‘It doesn’t happen overnight’: Tricia Cullop introduced as Hurricanes head coach

Miami head coach Tricia Cullop during her introductory press conference at the Mann Auditorium on April 11, 2023. Photo credit: Miami Athletics

Tricia Cullop is ready to build something special at the University of Miami.

The Miami Hurricanes officially welcomed Cullop as the women’s basketball program’s new head coach with a press conference on Thursday, April 11.

Cullop joins the Hurricanes boasting an impressive 353-169 record during her 16 seasons at Toledo, including an 86-17 record over the past three seasons. But it wasn’t just her work on the court that put her on Miami’s radar.

“She recruited well, she developed well, she scheduled tough,” UM athletic director Dan Radakovich said. “Tricia has made an impact everywhere she’s been, and I have no doubt she will continue to do that at the University of Miami.”

Cullop, an Indiana native, has been in college basketball since playing for Purdue from 1989 to 1993. Since her playing days ended, she’s climbed her way up the coaching ranks, working as an assistant at Radford, Long Beach State and Xavier before amassing nearly 25 years of head coaching experience at Evansville and Toledo.

Though Collup commanded the respect of the room from the moment she stepped up to the podium, a different name seemed to hang over the crowd: her predecessor, Katie Meier, who spent nearly two decades with the program before stepping down on March 21. Her 365 wins are the most in program history, and her surprise trip to the Elite Eight last season solidified her legacy as one of the most notable figures in all of Miami Athletics.

“It won’t be easy to follow in her footsteps,” Cullop said of Meier. “She did an amazing job in her tenure building this program into something really special.”

Step one for Cullop will be trying to retain players Meier originally brought into the program. Four have already entered the transfer portal, including Ja’Leah Williams and Lashae Dwyer, who were third and fifth on the team in minutes this past season, respectively.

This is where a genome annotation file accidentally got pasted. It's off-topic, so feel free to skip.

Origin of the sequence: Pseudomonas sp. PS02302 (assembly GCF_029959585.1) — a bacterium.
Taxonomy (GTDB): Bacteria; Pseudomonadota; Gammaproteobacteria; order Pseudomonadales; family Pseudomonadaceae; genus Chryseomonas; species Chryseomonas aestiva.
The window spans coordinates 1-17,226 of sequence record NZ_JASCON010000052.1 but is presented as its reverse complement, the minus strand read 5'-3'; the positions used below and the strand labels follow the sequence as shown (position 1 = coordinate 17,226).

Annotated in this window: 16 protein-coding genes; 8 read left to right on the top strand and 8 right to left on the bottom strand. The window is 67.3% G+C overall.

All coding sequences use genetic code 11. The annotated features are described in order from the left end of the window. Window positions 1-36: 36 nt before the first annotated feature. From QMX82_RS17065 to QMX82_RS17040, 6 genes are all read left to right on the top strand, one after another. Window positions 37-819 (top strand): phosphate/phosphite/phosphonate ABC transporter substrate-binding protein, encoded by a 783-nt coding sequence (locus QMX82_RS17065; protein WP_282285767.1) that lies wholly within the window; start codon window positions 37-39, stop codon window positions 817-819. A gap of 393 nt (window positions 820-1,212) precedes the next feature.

“I do feel that we’ve got a good chance to keep a lot of the kids that are here, but it’s an ongoing process,” Cullop said. “I’m trying to give them some space, knowing that they just went through a gut-wrenching, heartache moment in losing somebody that they care about.”

No matter who suits up for the Hurricanes next season, Cullop wants to establish a strong identity on both sides of the ball. When detailing her vision for the team next season, her eyes lit up as she characterized a defensive scheme designed to frustrate opponents with its tenacity. She went on to describe a balanced offense, emphasizing ball movement and smart shot selection.

Cullop’s Toledo team certainly embodied that vision. Last season, the Rockets led the Mid-American Conference in assist-to-turnover ratio, total assists, free-throw percentage and scoring margin. The team also ranked second in the conference in points per game, field goal percentage and turnover margin.

“You’re gonna enjoy it,” she said.

But one of the most crucial parts of carrying on Katie Meier’s legacy is continuing to build the fanbase she worked so hard to develop during her 19 years at Miami. When Meier first arrived in Coral Gables, the Hurricanes drew just over 1,000 fans per game. By her final season, that number had jumped to over 2,500.

Cullop acknowledged the challenge of packing the stands, especially outside of the Midwest, a region known for a deep tradition of supporting women’s athletics.

“We’re going to have to get out in the community and establish relationships,” she said. “People don’t come because of a billboard or an advertisement; they come because something in their heart draws them to come to a game.”

Despite these challenges, Cullop is confident that she will be able to pack the Watsco Center stands. And her time in Toledo backs it up: in her final season, the Rockets brought in nearly 4,500 fans per game, a mark that not only led the MAC but ranked 33rd in the nation.